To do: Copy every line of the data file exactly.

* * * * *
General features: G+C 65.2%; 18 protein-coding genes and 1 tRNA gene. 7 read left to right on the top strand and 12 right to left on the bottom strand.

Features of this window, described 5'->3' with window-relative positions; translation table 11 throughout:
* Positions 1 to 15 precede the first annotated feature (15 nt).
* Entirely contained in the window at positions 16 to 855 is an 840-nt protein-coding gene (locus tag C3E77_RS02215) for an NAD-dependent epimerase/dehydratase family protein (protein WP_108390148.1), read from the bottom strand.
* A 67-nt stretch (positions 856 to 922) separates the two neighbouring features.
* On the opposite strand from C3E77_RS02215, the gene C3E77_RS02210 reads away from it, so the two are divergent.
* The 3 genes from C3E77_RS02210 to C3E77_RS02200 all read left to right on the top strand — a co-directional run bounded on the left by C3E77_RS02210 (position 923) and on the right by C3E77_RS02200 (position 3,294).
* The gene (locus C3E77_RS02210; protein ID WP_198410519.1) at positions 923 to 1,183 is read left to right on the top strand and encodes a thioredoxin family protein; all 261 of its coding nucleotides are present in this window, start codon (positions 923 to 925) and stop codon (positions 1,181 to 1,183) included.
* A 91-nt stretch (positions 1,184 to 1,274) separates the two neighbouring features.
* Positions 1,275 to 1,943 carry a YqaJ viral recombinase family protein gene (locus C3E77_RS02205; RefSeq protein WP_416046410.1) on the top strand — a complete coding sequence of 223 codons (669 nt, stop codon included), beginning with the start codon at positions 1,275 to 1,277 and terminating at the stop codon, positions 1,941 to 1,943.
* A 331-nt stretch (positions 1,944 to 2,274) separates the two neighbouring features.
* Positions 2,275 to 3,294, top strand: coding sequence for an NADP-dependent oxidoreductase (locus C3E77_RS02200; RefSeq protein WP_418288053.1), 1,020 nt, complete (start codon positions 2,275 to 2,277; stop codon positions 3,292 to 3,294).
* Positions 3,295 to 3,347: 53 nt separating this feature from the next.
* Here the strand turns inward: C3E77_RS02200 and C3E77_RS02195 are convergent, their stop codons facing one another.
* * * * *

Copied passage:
General features: G+C 65.2%; 18 protein-coding genes and 1 tRNA gene. 7 read left to right on the top strand and 12 right to left on the bottom strand.

Features of this window, described 5'->3' with window-relative positions; translation table 11 throughout:
* Positions 1 to 15 precede the first annotated feature (15 nt).
* Entirely contained in the window at positions 16 to 855 is an 840-nt protein-coding gene (locus tag C3E77_RS02215) for an NAD-dependent epimerase/dehydratase family protein (protein WP_108390148.1), read from the bottom strand.
* A 67-nt stretch (positions 856 to 922) separates the two neighbouring features.
* On the opposite strand from C3E77_RS02215, the gene C3E77_RS02210 reads away from it, so the two are divergent.
* The 3 genes from C3E77_RS02210 to C3E77_RS02200 all read left to right on the top strand — a co-directional run bounded on the left by C3E77_RS02210 (position 923) and on the right by C3E77_RS02200 (position 3,294).
* The gene (locus C3E77_RS02210; protein ID WP_198410519.1) at positions 923 to 1,183 is read left to right on the top strand and encodes a thioredoxin family protein; all 261 of its coding nucleotides are present in this window, start codon (positions 923 to 925) and stop codon (positions 1,181 to 1,183) included.
* A 91-nt stretch (positions 1,184 to 1,274) separates the two neighbouring features.
* Positions 1,275 to 1,943 carry a YqaJ viral recombinase family protein gene (locus C3E77_RS02205; RefSeq protein WP_416046410.1) on the top strand — a complete coding sequence of 223 codons (669 nt, stop codon included), beginning with the start codon at positions 1,275 to 1,277 and terminating at the stop codon, positions 1,941 to 1,943.
* A 331-nt stretch (positions 1,944 to 2,274) separates the two neighbouring features.
* Positions 2,275 to 3,294, top strand: coding sequence for an NADP-dependent oxidoreductase (locus C3E77_RS02200; RefSeq protein WP_418288053.1), 1,020 nt, complete (start codon positions 2,275 to 2,277; stop codon positions 3,292 to 3,294).
* Positions 3,295 to 3,347: 53 nt separating this feature from the next.
* Here the strand turns inward: C3E77_RS02200 and C3E77_RS02195 are convergent, their stop codons facing one another.